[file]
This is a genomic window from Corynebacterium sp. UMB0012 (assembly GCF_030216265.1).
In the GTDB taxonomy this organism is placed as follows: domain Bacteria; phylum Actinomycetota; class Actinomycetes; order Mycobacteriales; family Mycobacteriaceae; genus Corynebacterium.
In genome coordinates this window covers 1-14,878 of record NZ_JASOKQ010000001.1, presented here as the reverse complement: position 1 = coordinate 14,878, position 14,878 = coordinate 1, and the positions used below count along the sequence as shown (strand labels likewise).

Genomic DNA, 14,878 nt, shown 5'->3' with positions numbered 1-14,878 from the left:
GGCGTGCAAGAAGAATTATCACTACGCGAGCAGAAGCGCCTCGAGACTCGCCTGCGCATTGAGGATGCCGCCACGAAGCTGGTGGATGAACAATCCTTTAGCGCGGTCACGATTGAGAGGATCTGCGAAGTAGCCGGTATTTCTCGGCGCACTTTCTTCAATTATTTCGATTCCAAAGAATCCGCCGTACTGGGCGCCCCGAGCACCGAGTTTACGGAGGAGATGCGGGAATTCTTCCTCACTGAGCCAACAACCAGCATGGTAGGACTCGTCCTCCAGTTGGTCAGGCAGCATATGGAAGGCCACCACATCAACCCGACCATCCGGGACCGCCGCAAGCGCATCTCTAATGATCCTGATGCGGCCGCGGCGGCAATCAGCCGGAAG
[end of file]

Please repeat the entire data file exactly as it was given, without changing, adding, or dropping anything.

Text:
This is a genomic window from Corynebacterium sp. UMB0012 (assembly GCF_030216265.1).
In the GTDB taxonomy this organism is placed as follows: domain Bacteria; phylum Actinomycetota; class Actinomycetes; order Mycobacteriales; family Mycobacteriaceae; genus Corynebacterium.
In genome coordinates this window covers 1-14,878 of record NZ_JASOKQ010000001.1, presented here as the reverse complement: position 1 = coordinate 14,878, position 14,878 = coordinate 1, and the positions used below count along the sequence as shown (strand labels likewise).

Genomic DNA, 14,878 nt, shown 5'->3' with positions numbered 1-14,878 from the left:
GGCGTGCAAGAAGAATTATCACTACGCGAGCAGAAGCGCCTCGAGACTCGCCTGCGCATTGAGGATGCCGCCACGAAGCTGGTGGATGAACAATCCTTTAGCGCGGTCACGATTGAGAGGATCTGCGAAGTAGCCGGTATTTCTCGGCGCACTTTCTTCAATTATTTCGATTCCAAAGAATCCGCCGTACTGGGCGCCCCGAGCACCGAGTTTACGGAGGAGATGCGGGAATTCTTCCTCACTGAGCCAACAACCAGCATGGTAGGACTCGTCCTCCAGTTGGTCAGGCAGCATATGGAAGGCCACCACATCAACCCGACCATCCGGGACCGCCGCAAGCGCATCTCTAATGATCCTGATGCGGCCGCGGCGGCAATCAGCCGGAAG